Zone Specifics - Knowledgebase Question

Brawley, CA
Avatar for mmello10
Question by mmello10
February 7, 2001
I live in the desert. In the winter it rarely (2 -4 days per year) gets below freezing. From April through mid-October temperatures are over 100 degrees daily. As a new gardener with a south-facing back yard and a great plot of soil on the southwest side of my house, I want to plant some flowers that can be cut for vases.I also want to put planters in my front (north-facing) yard. My neighbors grow lots of bouganvillea, oleander, and other plants. I've only seen flowers planted in spring and they tend to die by mid-April. Any help will be appreciated.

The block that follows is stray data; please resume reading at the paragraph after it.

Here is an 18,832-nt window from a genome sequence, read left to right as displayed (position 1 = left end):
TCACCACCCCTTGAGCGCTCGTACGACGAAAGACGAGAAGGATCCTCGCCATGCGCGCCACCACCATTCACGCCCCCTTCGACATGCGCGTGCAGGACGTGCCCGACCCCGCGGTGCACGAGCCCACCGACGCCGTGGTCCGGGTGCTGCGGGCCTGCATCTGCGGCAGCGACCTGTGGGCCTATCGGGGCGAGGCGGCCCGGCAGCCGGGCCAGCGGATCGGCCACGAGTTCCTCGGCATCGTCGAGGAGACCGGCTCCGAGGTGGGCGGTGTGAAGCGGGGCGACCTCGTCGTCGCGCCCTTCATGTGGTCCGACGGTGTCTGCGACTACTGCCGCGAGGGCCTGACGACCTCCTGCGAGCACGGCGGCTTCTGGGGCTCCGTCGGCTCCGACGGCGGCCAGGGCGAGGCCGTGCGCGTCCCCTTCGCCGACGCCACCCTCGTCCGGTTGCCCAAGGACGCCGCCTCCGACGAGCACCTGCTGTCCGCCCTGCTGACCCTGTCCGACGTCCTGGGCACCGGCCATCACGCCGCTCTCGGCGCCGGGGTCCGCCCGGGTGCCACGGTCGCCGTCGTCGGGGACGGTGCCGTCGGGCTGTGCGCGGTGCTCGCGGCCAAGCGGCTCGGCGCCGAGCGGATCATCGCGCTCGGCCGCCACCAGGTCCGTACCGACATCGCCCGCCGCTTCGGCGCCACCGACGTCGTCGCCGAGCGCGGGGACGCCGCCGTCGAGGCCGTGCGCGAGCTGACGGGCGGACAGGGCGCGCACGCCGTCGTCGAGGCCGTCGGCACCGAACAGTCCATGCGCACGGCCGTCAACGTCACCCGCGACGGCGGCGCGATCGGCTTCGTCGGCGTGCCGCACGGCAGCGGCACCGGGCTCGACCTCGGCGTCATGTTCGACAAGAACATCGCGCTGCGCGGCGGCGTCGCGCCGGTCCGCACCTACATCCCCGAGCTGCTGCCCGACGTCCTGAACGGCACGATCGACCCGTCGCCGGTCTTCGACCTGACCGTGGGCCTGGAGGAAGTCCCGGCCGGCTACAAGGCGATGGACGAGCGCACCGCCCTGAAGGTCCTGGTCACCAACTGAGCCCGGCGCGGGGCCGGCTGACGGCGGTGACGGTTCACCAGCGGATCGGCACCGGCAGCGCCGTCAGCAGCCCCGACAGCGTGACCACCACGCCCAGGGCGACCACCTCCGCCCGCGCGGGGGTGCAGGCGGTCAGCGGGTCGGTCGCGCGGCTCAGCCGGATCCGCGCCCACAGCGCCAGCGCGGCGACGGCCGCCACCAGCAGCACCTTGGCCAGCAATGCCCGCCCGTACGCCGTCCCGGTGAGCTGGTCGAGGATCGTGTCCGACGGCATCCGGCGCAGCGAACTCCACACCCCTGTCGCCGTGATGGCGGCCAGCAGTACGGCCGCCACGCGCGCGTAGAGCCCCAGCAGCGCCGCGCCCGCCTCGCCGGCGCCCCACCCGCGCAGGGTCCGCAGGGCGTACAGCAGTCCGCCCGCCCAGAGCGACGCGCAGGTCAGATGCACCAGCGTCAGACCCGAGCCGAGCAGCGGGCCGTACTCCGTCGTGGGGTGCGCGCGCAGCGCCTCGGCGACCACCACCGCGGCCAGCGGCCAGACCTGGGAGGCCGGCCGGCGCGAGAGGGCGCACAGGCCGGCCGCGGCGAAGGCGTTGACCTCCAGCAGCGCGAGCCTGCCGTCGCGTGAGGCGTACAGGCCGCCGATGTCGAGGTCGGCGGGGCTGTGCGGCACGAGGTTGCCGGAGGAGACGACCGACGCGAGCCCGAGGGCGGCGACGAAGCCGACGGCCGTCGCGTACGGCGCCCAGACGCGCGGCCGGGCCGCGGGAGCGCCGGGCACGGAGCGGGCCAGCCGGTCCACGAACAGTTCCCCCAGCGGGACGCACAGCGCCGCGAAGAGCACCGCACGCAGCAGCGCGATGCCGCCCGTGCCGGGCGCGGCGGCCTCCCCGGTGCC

Answer from NGA
February 7, 2001
It's undoubtedly the heat that causes most annuals in your area to stop blooming. You can prolong the flowering season in your garden by choosing annuals and perennials known to thrive in hot spots. Some suggestions include these ever-faithful plants noted for growing well under arid conditions: Anemone, Aquilegia (dwarf columbine), Armeria (thrift or sea pink), Asters, Aubrieta, Campanula (bellflower), Dianthus, Dodecatheon (shooting star), Gentiana, Gypsophila, Papaver burseri (alpine poppy), Penstemon, trailing Phlox, and Echeveria. Hope these suggestions help turn your garden into a showplace!

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